Real winter with lots of snow, northern lights and complete silence are just some of the reasons why people come from near and afar to Swedish Lapland. At Sàpmi Nature Camp visitors connect not just with themselves but also learn something about the Sami culture and its ancient traditions in nature.
Swedish Lapland, December. The sky is a dark midwinter blue, it is shortly after eight o’clock in the morning, and a thick layer of fresh snow covers just about everything. Our host Lennart Pittja, dressed in warm winter clothes and a big smile, meets and greets us at the train station in the little town of Gällivare, situated in northernmost Sweden some 200 km north of the Arctic Circle.
This is the heart of Swedish Lapland, or, as Lennart prefers to call his native land; Sàpmi. Sàpmi is the Sami name for a region spanning across northern Norway, Sweden, Finland, and, in Russia, the Kola Peninsula. The indigenous Sami people have had their land here since ancient times.
"Sápmi is a nation without national borders," Lennart explains. "We have a shared history, a shared culture, and a common language. Sápmi is the name of the Sami land as well as of the Sami people."
Lennart is of Sami origin himself, from the Unna Tjerusj Sami community to be precise. It is one of 51 Sami communities in Sweden, and it is reindeer country. The Sami have been herding reindeer since prehistoric times. Most still do, though not all family members will participate, and most will have to take other jobs as well to make ends meet.
"Nature is our culture," Lennart says. "The life cycle of the reindeer has characterized our lives for generations, and I have a strong emotional connection to the reindeer. My father was a reindeer herder, and when I grew up we moved twice a year to follow the reindeer between their summer and winter pastures."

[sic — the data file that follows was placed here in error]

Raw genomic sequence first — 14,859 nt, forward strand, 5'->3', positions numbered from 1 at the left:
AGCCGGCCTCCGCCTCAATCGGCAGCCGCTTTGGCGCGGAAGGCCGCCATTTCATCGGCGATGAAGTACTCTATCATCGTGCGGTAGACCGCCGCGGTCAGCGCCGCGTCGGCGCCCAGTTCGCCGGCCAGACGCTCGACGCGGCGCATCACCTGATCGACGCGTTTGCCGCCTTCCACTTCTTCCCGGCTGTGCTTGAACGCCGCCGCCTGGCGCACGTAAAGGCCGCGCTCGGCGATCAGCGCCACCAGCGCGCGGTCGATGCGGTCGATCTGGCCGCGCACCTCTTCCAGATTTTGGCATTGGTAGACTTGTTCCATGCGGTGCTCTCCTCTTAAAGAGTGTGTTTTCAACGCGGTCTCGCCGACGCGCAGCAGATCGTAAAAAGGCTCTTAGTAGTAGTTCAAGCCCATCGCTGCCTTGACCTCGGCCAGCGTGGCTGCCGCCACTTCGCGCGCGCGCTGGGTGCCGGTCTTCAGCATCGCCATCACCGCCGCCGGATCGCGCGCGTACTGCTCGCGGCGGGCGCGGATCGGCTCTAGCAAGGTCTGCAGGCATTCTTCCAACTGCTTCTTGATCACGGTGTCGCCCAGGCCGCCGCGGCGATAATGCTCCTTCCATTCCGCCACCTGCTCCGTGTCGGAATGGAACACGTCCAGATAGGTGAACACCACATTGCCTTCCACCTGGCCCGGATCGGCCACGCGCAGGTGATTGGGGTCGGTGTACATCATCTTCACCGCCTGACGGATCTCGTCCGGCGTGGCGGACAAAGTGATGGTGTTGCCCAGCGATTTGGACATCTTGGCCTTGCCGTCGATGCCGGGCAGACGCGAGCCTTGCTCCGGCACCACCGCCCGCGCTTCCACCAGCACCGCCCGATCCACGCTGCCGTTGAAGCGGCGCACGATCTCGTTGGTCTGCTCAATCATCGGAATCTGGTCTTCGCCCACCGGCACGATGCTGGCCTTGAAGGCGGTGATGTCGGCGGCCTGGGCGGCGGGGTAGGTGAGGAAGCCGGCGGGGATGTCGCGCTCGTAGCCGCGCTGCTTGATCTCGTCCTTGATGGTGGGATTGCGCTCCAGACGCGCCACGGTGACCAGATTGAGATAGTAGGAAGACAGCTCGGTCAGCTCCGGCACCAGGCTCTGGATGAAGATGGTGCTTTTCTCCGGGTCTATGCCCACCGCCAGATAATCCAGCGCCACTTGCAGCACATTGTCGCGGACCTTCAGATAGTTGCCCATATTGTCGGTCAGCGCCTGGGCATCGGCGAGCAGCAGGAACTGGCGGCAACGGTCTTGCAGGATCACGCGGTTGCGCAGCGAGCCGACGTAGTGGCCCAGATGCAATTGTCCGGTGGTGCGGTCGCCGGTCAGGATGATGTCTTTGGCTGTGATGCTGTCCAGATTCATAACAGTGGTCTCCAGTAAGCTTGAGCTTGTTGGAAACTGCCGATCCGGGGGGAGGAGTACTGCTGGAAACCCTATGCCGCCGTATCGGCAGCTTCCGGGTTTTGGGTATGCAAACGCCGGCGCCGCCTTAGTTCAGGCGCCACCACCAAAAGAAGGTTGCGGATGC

Lennart has his own reindeer now but is based in Gällivare all year round.
"My brother is a full-time reindeer keeper and takes care of the reindeer on a daily basis."
Cozy Rather Than Cold
Leaving the town behind, we drive through a fairy tale winter landscape. There is not a soul in sight. During the darkest months, the sun never rises above the horizon, but that doesn’t mean there is no daylight. There is, and because of the snow, the landscape glows under a sky that shimmers in pastel pink, deep blue and purple.
A while later, we’re sitting comfortably outside on reindeer skins near a small and open crackling fire, overlooking a frozen river, surrounded by snow-clad trees and complete silence. The temperature is minus 15°C but thanks to the thick overalls that Lennart lent us we’re feeling cozy rather than cold.
Over the open fire, Lennart prepares a meal of fried vegetables and gurpi, ground and smoked reindeer meat. Meanwhile, he tells us what it’s like to be a Sami in the 21st century. His traditional Sami clothes are worn only on special occasions, like weddings and parties. He talks about land rights, sustainability, racism, and climate change.